This column was published in the Chronicle  of Social Change on September 21, 2017.

Friday, September 15, 2017

No Excuse for Leaving Children to Suffer and Die in Abusive Homes

On August 30, the death of seven-year-old Adrian Jones after years of abuse was once again in the news as family members filed suit against the agencies and staff that failed him. Adrian’s remains were found in a pigsty in 2015 after years of horrific abuse and repeated reports to authorities.
The lawsuit documents ten hotline calls in both Kansas and Missouri between 2011 and Adrian’s death in 2015. The calls began only three months after Adrian was removed from his mother’s custody due to allegations of neglect, and placed with his father and stepmother, Michael and Heather Jones.
Adrian’s mother, Dainna Pearce, filed the lawsuit along with her mother and oldest daughter.
The hotline callers alleged that there were guns all over the house within reach of the children; that Adrian’s father beat the children until they bled; that Adrian’s stepmother was observed to be high on drugs; and that she kicked Adrian “with a big boot on,” and choked him.
In the course of multiple investigations, Adrian told investigators that he was kicked and punched, tied up and locked in his room. His siblings reported that Heather Jones would take Adrian into a bathroom from which they heard “choking sounds.”
Documents show that social workers in Kansas deemed Adrian to be at “very high risk” of abuse and neglect. But nevertheless, they determined that he was “safe.”
In 2013, the Missouri Department of Social Services determined that Adrian was not safe. But instead of removing him, they opted to provide “intensive in-home services.” Within two weeks, the family told workers they were moving back to Kansas. When Kansas contacted the couple, they said they lived in Missouri.
In March 2014, Adrian was diagnosed with Post Traumatic Stress Disorder (PTSD) and placed in residential treatment. The lawsuit alleges that his father and stepmother refused to participate in his treatment or transition plan. But he was still discharged to them in September 2014.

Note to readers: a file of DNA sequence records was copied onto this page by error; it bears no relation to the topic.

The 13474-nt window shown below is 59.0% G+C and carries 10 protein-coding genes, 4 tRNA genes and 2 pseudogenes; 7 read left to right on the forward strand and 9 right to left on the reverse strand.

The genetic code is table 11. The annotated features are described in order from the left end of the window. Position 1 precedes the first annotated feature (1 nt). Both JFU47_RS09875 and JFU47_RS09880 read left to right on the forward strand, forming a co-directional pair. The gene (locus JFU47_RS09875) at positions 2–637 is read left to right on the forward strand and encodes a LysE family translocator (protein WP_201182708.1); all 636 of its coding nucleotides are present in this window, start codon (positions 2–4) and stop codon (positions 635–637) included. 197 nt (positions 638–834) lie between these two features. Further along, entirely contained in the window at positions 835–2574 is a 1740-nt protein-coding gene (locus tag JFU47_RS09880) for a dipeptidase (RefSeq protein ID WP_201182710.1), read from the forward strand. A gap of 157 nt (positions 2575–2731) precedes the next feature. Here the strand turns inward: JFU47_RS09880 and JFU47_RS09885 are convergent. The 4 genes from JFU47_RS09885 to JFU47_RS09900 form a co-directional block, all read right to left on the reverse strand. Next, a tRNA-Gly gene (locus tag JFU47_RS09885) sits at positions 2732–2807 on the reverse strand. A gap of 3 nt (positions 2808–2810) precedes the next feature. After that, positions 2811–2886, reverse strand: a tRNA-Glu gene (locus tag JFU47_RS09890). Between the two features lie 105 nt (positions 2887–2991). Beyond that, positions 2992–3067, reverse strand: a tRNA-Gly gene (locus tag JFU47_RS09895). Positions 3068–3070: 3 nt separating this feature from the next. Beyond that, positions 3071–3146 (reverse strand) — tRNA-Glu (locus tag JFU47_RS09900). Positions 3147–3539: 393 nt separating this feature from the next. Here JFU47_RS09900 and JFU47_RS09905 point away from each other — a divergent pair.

The lawsuit alleges that DCF received several more hotline calls about photos of Adrian being tortured that Heather Jones posted on Facebook. But no rescue ensued. Adrian’s remains were found in a pigsty in November 2015.
Later, police found that Heather Jones documented Adrian’s abuse through dozens of surveillance cameras. Images stored online showed Adrian strapped to a table and blindfolded, standing in a swimming pool overnight, bruised and bloody, and apparently tied up with a plate of food in front of him and a bar of soap in his mouth.
Michael and Heather Jones pleaded guilty to first-degree murder and were sentenced to life in prison.
Adrian’s story, while horrific, is also sadly familiar. Zymere Perkins was the subject of four CPS reports and a closed case in New York City when his mother’s boyfriend killed him in 2016. Yonatan Aguilar in California, after four investigations finding him at high risk of future maltreatment, was locked in a closet for three years until he died.   
The Commission to Eliminate Child Abuse and Neglect Fatalities found that up to half of child fatalities involve children known to CPS, and even more were from families who were known in the past.
But these children who died are only the tip of the iceberg. For every Adrian Jones, there is an unknown number of children who survive chronic abuse before being rescued. Take the experience of Tonisha Hora, a 2017 Congressional intern:
At 14 years old, my twin sister and I were removed from a kinship care placement … after experiencing severe physical and verbal abuse for ten years … Child Protective Services often visited our home, sometimes multiple times a year, after they received reports from neighbors and teachers who we often asked for food to keep from being hungry or saw our bruises …
We were aware of how the system continued to fail us by never removing us from our home when they should have. To us, the signs were obvious, yet CPS workers always left us there. The abuse worsened after every CPS visit. That was the problem: they always left without us. Every time. For ten years.
Many factors may contribute to these system failures, including misguided policy, poor training, poor pay and high caseloads for CPS workers, and poor interstate communication. It is only by a comprehensive review undertaken by an outside party, and made publicly available, that citizens can learn what caused the failure and how to avoid it in the future.
Some states, like Michigan and Rhode Island, have established an independent children’s ombudsman or child advocate who reviews the deaths of children involved with child welfare and juvenile justice. Unfortunately, such comprehensive reviews are rarely available. It took the Kansas City Star 18 months to get Adrian’s 2,000-page record from the Kansas Department for Children and Families because of confidentiality concerns.